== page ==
Everyone experiences periodic ups and downs, but some people’s lives exhibit extreme events. California anthropologist Gini Graham Scott says, “The idea of turning points in our lives is a powerful one. It's the idea that at a certain point, a big event happens that changes your life irrevocably.”
Writer Lenora Thompson says, “Sometimes, life changes. Overnight or in a split second, nothing is ever the same again. You begin to date your life ‘BC’ and ‘AD’ — before the life-changing event and after it.” I knew a fellow who rode motorcycles and he once told me most motorcyclists date events from the time before or after their “accident.”
There are a number of traumas that can characterize turning points, such as the untimely death of a parent, spouse, sibling or child, a car accident, a cancer diagnosis, losing a job, losing a home, impaired health, losing a significant relationship, a divorce, an affair, a violent assault, or a suicide. Most of these are events that are out of the individual’s control, although some may be related to previous life decisions made over the years. It’s sobering, however, to realize how some luck-of-the draw event can immediately change someone’s life entirely.
Other life turning points may involve major decisions that people make, often after some crisis or epiphany. These might include a religious conversion, a major lifestyle change, or perhaps a decision to enter treatment for an addiction. It’s not a coincidence that the phrase “Turning Point” shows up in the name of behavioral health organizations that provide recovery services.
A turning point can occasionally also hinge on an event that most people would consider positive in nature. These could include things like landing a terrific job, a chance encounter that leads to marriage, or receiving a surprise inheritance or winning the lottery.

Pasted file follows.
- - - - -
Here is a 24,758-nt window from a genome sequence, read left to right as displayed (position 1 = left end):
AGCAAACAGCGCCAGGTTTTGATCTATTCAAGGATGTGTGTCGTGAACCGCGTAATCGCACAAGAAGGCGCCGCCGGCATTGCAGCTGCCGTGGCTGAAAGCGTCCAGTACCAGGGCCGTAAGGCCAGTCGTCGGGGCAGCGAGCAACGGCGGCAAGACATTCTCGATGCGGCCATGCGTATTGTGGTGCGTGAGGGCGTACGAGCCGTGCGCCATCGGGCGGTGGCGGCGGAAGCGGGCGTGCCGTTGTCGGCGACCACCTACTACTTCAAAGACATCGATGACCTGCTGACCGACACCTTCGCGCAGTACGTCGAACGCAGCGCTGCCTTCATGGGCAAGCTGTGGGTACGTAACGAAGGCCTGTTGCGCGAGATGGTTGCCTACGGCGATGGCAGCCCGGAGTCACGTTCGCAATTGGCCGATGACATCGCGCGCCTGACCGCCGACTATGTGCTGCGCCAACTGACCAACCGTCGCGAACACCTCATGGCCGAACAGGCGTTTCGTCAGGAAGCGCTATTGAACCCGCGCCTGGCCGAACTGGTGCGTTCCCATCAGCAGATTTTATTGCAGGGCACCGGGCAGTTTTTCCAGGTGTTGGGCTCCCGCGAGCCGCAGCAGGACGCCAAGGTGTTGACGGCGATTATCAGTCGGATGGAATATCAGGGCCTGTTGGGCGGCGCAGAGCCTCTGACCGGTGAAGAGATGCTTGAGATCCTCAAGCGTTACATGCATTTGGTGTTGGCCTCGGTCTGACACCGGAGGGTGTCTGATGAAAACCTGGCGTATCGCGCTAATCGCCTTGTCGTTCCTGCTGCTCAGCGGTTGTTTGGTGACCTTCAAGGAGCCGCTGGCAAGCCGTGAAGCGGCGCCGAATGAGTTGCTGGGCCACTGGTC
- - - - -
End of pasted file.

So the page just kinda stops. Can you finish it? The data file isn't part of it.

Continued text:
One of my father’s favorite television shows was the program, “The Millionaire.” This series that started in 1955 told the stories of people who were given $1 million from an anonymous benefactor. Receiving a million dollars tax-free was a turning point for the recipients on this series. Besides fulfilling everyone’s fantasy, these stories engaged viewers by focusing on the problems that money can bring.
It is not clear that turning points, related to positive events, usually have negative outcomes. In studies of actual high-stakes lottery winners, it was found that these individuals usually do not experience significant personality or behavioral changes after winning, except for spending more money on luxury items, of course. Lump sum lottery winners tended to be more conservative in their spending, while those getting weekly or monthly payments tended to spend more. In general, lottery winners try to maintain their identities and social relationships.
In one study, over 62 percent of lottery winners remained in their same jobs. Some left the workforce and others reduced their hours to spend more time vacationing. Most big winners were able to maintain their wealth over a decade after winning the lottery. While winning the money may not have change their overall level of happiness, it did seem to increase their long-term life satisfaction.